[5] IV. It is further asserted that the act violates the provisions of the Constitution of the state requiring all laws of a general nature to be uniform in their operation and prohibiting the granting of privileges to any citizen or class of citizens which are not on the same terms available to all, (section 6, art. 1, Const. Iowa) and the equal protection of the law clause of the Fourteenth Amendment to the Constitution of the United States. These attacks may be considered together because the two provisions invoked so far as applicable here, both seek to insure equality before the law and aim at the same evil, namely, class legislation. Circumstances, therefore, which render legislative acts inoffensive in that respect to one provision will, in general, render them inoffensive to the other. It is said that the act offends against these provisions because it applies to certain judgments only and not to all judgments. But these provisions do not prevent classifications for the purpose of legislation so long as the classifications are natural and reasonable and have some basis in fact. These provisions are offended against only when the classifications adopted for purposes of legislation are purely arbitrary and capricious and without any reasonable basis in fact. The Supreme Court of the United States has laid down the applicable rules, so far as the equal protection clause is concerned, in Lindsley v. Natural Carbonic Gas Co., 220 U.S. 61, 31 S.Ct. 337, 340, 55 L.Ed. 369, Ann. Cas. 1912C, 160, as follows:

"The rules by which this contention must be tested, as is shown by repeated decisions of this court, are these:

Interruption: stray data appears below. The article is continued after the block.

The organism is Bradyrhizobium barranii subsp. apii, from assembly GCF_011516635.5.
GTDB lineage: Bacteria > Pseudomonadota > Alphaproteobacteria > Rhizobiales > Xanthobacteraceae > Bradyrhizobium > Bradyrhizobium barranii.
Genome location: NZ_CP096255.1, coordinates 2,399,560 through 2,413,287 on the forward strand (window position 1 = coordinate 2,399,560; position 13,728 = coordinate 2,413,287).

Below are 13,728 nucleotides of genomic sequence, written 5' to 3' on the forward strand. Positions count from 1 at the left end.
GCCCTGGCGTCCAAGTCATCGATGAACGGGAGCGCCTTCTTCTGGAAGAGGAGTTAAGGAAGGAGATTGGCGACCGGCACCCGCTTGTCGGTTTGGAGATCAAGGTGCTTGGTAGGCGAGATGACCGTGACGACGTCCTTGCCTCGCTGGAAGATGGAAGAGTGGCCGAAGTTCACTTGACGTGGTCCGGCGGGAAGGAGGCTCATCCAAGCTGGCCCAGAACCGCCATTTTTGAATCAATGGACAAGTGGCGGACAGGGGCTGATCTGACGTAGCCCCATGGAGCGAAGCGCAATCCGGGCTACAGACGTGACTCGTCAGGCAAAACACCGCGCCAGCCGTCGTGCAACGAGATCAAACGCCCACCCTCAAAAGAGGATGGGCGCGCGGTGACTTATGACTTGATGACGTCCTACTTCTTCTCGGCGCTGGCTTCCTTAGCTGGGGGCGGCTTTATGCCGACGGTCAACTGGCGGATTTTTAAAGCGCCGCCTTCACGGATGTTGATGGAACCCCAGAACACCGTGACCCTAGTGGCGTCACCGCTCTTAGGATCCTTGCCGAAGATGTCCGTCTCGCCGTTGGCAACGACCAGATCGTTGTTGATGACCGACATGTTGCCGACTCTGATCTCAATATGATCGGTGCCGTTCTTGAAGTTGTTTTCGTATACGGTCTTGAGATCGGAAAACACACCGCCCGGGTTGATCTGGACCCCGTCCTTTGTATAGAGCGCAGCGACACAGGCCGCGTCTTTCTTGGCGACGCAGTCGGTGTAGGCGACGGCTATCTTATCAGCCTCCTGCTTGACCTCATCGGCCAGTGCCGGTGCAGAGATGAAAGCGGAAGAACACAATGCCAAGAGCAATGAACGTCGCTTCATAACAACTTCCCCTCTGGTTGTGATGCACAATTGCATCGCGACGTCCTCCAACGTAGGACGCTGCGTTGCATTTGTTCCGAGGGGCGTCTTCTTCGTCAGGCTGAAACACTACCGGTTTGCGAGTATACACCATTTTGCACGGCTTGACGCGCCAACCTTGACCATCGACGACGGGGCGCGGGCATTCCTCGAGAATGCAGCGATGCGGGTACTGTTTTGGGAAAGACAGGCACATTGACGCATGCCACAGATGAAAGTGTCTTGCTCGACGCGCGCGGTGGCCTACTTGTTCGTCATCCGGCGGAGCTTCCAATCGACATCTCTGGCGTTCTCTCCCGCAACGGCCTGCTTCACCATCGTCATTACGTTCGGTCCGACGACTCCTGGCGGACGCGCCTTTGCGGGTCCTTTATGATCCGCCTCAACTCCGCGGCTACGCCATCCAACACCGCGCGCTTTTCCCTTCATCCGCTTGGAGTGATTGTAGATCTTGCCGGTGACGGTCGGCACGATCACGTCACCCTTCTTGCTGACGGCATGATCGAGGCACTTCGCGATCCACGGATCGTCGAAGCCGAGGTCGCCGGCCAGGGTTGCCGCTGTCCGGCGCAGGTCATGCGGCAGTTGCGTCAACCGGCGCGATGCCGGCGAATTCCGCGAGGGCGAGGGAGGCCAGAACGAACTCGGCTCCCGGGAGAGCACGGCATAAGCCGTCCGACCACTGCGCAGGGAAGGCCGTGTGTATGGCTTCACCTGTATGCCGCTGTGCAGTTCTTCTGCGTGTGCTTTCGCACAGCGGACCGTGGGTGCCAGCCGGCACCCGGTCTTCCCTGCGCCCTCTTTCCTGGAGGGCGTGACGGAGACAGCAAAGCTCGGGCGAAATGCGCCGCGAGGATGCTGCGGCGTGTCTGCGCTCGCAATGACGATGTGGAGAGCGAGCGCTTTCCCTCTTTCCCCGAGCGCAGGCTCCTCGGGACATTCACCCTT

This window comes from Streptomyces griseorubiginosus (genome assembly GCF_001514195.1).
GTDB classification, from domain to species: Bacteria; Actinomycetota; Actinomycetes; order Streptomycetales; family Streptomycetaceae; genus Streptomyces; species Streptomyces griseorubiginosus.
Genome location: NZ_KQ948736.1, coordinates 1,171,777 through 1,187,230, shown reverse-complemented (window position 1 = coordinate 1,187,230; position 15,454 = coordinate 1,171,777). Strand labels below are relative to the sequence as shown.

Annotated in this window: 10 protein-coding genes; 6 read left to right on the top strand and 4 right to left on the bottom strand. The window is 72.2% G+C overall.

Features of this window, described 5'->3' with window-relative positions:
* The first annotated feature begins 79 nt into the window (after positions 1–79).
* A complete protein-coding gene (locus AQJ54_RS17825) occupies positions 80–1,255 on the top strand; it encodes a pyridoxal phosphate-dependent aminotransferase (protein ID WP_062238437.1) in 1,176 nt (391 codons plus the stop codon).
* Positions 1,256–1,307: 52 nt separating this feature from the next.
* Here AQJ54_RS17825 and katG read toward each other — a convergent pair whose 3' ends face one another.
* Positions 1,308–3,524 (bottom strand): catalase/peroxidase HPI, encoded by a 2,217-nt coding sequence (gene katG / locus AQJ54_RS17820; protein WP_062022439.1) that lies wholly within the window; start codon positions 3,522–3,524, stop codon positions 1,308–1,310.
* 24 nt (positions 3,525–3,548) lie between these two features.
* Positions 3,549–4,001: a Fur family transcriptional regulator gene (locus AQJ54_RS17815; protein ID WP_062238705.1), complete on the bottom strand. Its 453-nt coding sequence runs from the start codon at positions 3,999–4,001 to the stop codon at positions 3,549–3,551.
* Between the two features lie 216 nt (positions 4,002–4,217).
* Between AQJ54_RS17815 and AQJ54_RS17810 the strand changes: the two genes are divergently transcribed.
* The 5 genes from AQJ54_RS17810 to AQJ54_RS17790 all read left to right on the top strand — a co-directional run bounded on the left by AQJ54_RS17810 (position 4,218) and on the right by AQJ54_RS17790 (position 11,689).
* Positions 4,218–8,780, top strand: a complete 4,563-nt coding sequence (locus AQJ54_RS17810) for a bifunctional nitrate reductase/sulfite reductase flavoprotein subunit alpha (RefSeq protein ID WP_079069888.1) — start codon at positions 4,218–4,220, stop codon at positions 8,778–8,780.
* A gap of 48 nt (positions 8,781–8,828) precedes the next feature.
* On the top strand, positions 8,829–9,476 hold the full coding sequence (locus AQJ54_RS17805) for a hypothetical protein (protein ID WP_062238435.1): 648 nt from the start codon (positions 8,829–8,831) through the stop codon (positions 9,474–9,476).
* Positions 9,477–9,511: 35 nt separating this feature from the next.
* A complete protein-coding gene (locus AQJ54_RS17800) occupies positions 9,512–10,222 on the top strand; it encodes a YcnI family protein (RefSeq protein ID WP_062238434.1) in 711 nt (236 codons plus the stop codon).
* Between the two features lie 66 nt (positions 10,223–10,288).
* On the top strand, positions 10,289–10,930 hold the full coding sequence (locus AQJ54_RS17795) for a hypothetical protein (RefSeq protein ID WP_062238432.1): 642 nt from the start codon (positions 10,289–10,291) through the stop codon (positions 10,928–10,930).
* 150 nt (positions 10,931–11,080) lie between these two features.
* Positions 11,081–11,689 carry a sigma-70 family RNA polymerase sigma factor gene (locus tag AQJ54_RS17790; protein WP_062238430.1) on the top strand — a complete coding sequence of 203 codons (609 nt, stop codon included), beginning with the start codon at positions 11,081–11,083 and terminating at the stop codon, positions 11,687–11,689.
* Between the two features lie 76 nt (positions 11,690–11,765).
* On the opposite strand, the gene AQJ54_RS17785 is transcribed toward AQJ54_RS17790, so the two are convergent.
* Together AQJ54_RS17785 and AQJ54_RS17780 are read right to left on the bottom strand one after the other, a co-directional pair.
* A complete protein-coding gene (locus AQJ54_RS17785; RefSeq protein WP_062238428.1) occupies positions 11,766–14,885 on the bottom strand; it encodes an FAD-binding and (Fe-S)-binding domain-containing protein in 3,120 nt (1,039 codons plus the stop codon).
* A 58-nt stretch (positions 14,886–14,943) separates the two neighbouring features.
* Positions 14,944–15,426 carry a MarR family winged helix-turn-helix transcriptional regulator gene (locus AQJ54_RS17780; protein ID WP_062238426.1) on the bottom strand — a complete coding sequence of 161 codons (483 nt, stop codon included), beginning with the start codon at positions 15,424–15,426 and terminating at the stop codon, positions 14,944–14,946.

"1. The equal-protection clause of the 14th Amendment does not take from the state the power to classify in the adoption of police laws, but admits of the exercise of a wide scope of discretion in that regard, and avoids what is done only when it is without any reasonable basis, and therefore is purely arbitrary.

"2. A classification having some reasonable basis does not offend against that clause merely because it is not made with mathematical nicety, or because in practice it results in some inequality.

"3. When the classification in such a law is called in question, if any state of facts reasonably can be conceived that would sustain it, the existence of that state of facts at the time the law was enacted must be assumed.

"4. One who assails the classification in such a law must carry the burden of showing that it does not rest upon any reasonable basis, but is essentially arbitrary."

In State v. Garbroski, 111 Iowa 496, 82 N.W. 959, 56 L.R.A. 570, 82 Am. St. Rep. 524, this court recognized substantially the same tests when the attack was based on the provisions of the State Constitution prohibiting the granting of special privileges. In Wooster v. Bateman, 126 Iowa 552, 102 N.W. 521, where there was involved a classification of judgments based solely upon the period of time during which they were entered, this court, in upholding the classification against the attack that it violated the provision of the State Constitution, said:

"The classification must be based upon apparent natural reason; some reason suggested by necessity, by such difference in the situation and circumstances of the subjects placed in different classes as suggests the necessity or the propriety of different legislation with respect to them."